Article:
|The Victory Lap
Second Page Conclusion
This time when she gets in front of him, she uses his blast shield as a proper mirror. Her hands try to toss
her dirty blonde locks into some kind of order. It is the first time that she notices how smudged her beige
skin is, how tattered her floral print dress has become. But her big blue eyes are clear enough.
"Do you have any food?--I mean, to spare? We... My daughter is hungry."
He snaps his fingers. Yes! He has the right tools! He points and waves for her to follow. They cleave
through the suddenly made winding canyons of screaming shapes.
"Mommy, isn't he?--"
"--Shh! Yes. He's one of them."
"Then why is he?--"
"--I don't know."
"Thank you, Mister Enemy."
He stops. The woman sighs: Why did her daughter have to remind him? A hideous pause. Without a
backwards glance, he leads on.
Their destination is a clearing on a bluff. Centered atop this barren plateau is a large metallic egg object
with four legs protracted out from it. The shuttle. Metal blades inside the iris of its circular doorway recess
at their arrival. The entourage halts.
"That's a silly helmet," the girl observes, with a giggle.
"Shh! That helmet's not silly. It's probably very--"
The helmet is in her daughter's hands before she can finish her warning. The girl puts the helmet on,
backwards, and giggles some more. And they go in. As if she was visiting a neighbor to borrow a cup of
Inside, the shuttle disabuses any homey notions. It has seats, but that's about it. The rest is idiot lights and
binary controls. No matter. She takes the cockpit seat furthest from the door, sets her child on her lap,
waits to be waited on. He goes to it, opening the ration cabinet above her. Its contents spill out into the
"Fried brisket in beef aspect," the woman reads from one of the slight ration packets, feeling up the liquid
inside. "I bet!" she laughs--and then stifles any tone of sarcasm. As she sorts through the packets, she
takes her first good look at him.
He could be her neighbor. He gets no points for style, though--what with that out-grown bowl cut of black
hair and that ragged mustache of indeterminate perimeter. Maybe that's the way they groom, she muses.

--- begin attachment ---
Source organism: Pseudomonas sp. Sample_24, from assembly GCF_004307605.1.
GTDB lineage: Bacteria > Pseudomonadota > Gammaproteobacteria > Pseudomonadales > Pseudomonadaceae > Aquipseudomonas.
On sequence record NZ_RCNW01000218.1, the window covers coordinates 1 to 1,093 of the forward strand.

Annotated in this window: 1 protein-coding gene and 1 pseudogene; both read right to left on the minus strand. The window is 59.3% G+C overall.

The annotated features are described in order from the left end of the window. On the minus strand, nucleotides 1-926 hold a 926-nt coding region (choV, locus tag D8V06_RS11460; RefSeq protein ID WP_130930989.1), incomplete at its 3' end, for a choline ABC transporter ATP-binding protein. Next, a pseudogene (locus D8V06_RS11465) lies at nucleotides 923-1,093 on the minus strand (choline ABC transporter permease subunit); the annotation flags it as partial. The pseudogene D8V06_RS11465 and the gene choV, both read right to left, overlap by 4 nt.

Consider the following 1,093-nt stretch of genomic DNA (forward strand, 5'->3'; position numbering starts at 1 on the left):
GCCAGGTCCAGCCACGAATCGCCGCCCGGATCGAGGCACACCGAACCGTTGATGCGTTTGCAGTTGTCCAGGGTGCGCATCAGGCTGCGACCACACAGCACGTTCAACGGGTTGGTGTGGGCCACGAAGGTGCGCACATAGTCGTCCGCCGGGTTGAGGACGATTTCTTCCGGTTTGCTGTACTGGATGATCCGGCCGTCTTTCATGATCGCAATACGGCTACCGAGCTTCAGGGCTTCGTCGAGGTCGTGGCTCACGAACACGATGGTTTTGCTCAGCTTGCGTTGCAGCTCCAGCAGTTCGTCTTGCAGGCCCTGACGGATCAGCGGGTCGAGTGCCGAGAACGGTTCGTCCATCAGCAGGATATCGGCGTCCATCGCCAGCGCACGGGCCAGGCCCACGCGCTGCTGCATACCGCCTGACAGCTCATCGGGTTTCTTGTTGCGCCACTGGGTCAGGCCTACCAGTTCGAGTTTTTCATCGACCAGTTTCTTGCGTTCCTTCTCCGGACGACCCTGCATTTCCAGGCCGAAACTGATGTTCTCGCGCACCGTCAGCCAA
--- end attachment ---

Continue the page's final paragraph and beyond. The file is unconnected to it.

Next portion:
No. She had it right the first time: he gets no points for style. He slumps into the seat next to her. An
illuminated plane materializes at reading length in front of him.
She turns her attention back to tending to the child, and attempts small chatter. "I didn't know what I was
going to do before you... This is very..." Has she been rescued? Is he being nice? Thus far he is quite the
homey touch, sans the uniform. But she wants to avoid saying anything 'political'. "Things have been so...
disorganized. I didn't know what I was going to do.--I hope we're not being any bother, because if we are
we could just take... we could just... go... Maybe?!--I'm babbling!--I mean, things are so confused--I'm
confused, not things, not what's happened. I'm sure there was a lot of planning and reasons for what...
you... for what's happened. I wouldn't know what your... the reasons are, but that doesn't make the
reasons... It doesn't mean that there weren't reasons. It's just, from my perspective, things have been a bit
mixed up--my perspective has been a bit mixed up. I still don't know what I'm going to do--What's going to
happen. Something is going to happen, right?"
No response. He's squinting at the illuminated plane, watching the dance of colored lines. But he has
heard her. She has a problem. As a pretext she must suck him into her confidence. And then she has to
hope he can solve her problem, discretely. He remains within his context, as always. His eyes are noting
our glorious space fleet's movement pattern: determining where it can go, where it can search. The tool is
a 'right place': where the fleet can't go, where it can't search.
"Mommy, this stuff's bleccky."
--Hiss, the illuminated panel dissolves into a cloud of diminishing sparkles, seemingly popped by his finger.
Abruptly, the door's iris of metal blades snaps shut.
A moment is caught in amber. She studies him, maintaining the most blank expression her face can
muster. He speaks. His delivery is heavy with a socially low-slung accent. "I am not being tracked in any
way. None of this is being recorded."
With the flick of a switch, he changes his fate.
Or at least that’s my explanation for it. The fact of the matter is, all I have are the facts—and I have all the
facts. He was a fifteen year veteran in the most glorious of all causes. His prior disciplinary problems,
although in the same breath both treason and blasphemy, were known only to the overmind at the time
and would not have been found out had this not happened. Neither he, the woman or the child are ever
heard from again. I cannot find it within my imagination to ratify concretely the overmind’s precious
supposition that the failure to detect his not reporting female crew members’ plumbing problems inevitably
led to his desecrating by theft a shuttle craft and fleeing everything he knew for parts unknown with a
woman he had known for all of fifteen minutes. On the other hand, I cannot rule it out. Like our sacred and
most knowing overmind, I remain mystified.
We've never lost anyone on The Victory Lap before.
(Note: In the original draft, the daughter was dead. This was listed as a reason for rejection, so I changed
it. It wound up being published in largely the form presented here.)